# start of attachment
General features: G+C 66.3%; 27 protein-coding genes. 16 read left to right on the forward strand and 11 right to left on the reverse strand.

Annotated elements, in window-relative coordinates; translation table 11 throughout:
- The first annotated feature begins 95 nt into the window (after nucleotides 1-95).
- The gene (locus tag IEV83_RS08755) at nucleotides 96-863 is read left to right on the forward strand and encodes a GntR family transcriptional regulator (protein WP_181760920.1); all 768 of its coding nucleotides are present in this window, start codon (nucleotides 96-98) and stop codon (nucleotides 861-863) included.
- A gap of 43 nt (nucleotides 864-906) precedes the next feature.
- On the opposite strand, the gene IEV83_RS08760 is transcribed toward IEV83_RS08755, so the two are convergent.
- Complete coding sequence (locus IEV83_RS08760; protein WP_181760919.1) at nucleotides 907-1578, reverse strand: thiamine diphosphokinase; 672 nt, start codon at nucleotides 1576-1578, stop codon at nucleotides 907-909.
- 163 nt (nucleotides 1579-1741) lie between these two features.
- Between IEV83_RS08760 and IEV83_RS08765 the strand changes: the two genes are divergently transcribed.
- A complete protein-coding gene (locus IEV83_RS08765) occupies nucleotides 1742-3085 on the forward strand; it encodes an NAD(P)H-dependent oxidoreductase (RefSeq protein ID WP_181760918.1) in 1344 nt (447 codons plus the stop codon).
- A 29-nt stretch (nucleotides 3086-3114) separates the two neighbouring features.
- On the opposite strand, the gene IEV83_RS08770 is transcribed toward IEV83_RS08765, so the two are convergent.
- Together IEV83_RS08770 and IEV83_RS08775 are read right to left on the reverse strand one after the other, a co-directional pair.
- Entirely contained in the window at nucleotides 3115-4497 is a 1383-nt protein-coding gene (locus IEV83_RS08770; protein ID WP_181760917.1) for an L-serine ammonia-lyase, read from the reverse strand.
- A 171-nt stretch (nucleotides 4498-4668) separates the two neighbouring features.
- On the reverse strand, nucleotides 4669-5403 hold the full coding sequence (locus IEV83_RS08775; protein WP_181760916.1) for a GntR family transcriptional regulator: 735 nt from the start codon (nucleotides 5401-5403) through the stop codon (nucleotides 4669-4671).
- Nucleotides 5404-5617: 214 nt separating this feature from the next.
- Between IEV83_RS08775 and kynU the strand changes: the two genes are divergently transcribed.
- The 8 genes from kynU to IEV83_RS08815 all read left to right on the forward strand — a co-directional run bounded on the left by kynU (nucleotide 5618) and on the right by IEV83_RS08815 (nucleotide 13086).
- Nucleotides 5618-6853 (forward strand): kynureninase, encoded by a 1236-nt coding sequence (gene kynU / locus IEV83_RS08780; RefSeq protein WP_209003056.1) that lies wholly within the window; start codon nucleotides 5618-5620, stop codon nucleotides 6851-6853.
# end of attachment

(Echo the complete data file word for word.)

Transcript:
General features: G+C 66.3%; 27 protein-coding genes. 16 read left to right on the forward strand and 11 right to left on the reverse strand.

Annotated elements, in window-relative coordinates; translation table 11 throughout:
- The first annotated feature begins 95 nt into the window (after nucleotides 1-95).
- The gene (locus tag IEV83_RS08755) at nucleotides 96-863 is read left to right on the forward strand and encodes a GntR family transcriptional regulator (protein WP_181760920.1); all 768 of its coding nucleotides are present in this window, start codon (nucleotides 96-98) and stop codon (nucleotides 861-863) included.
- A gap of 43 nt (nucleotides 864-906) precedes the next feature.
- On the opposite strand, the gene IEV83_RS08760 is transcribed toward IEV83_RS08755, so the two are convergent.
- Complete coding sequence (locus IEV83_RS08760; protein WP_181760919.1) at nucleotides 907-1578, reverse strand: thiamine diphosphokinase; 672 nt, start codon at nucleotides 1576-1578, stop codon at nucleotides 907-909.
- 163 nt (nucleotides 1579-1741) lie between these two features.
- Between IEV83_RS08760 and IEV83_RS08765 the strand changes: the two genes are divergently transcribed.
- A complete protein-coding gene (locus IEV83_RS08765) occupies nucleotides 1742-3085 on the forward strand; it encodes an NAD(P)H-dependent oxidoreductase (RefSeq protein ID WP_181760918.1) in 1344 nt (447 codons plus the stop codon).
- A 29-nt stretch (nucleotides 3086-3114) separates the two neighbouring features.
- On the opposite strand, the gene IEV83_RS08770 is transcribed toward IEV83_RS08765, so the two are convergent.
- Together IEV83_RS08770 and IEV83_RS08775 are read right to left on the reverse strand one after the other, a co-directional pair.
- Entirely contained in the window at nucleotides 3115-4497 is a 1383-nt protein-coding gene (locus IEV83_RS08770; protein ID WP_181760917.1) for an L-serine ammonia-lyase, read from the reverse strand.
- A 171-nt stretch (nucleotides 4498-4668) separates the two neighbouring features.
- On the reverse strand, nucleotides 4669-5403 hold the full coding sequence (locus IEV83_RS08775; protein WP_181760916.1) for a GntR family transcriptional regulator: 735 nt from the start codon (nucleotides 5401-5403) through the stop codon (nucleotides 4669-4671).
- Nucleotides 5404-5617: 214 nt separating this feature from the next.
- Between IEV83_RS08775 and kynU the strand changes: the two genes are divergently transcribed.
- The 8 genes from kynU to IEV83_RS08815 all read left to right on the forward strand — a co-directional run bounded on the left by kynU (nucleotide 5618) and on the right by IEV83_RS08815 (nucleotide 13086).
- Nucleotides 5618-6853 (forward strand): kynureninase, encoded by a 1236-nt coding sequence (gene kynU / locus IEV83_RS08780; RefSeq protein WP_209003056.1) that lies wholly within the window; start codon nucleotides 5618-5620, stop codon nucleotides 6851-6853.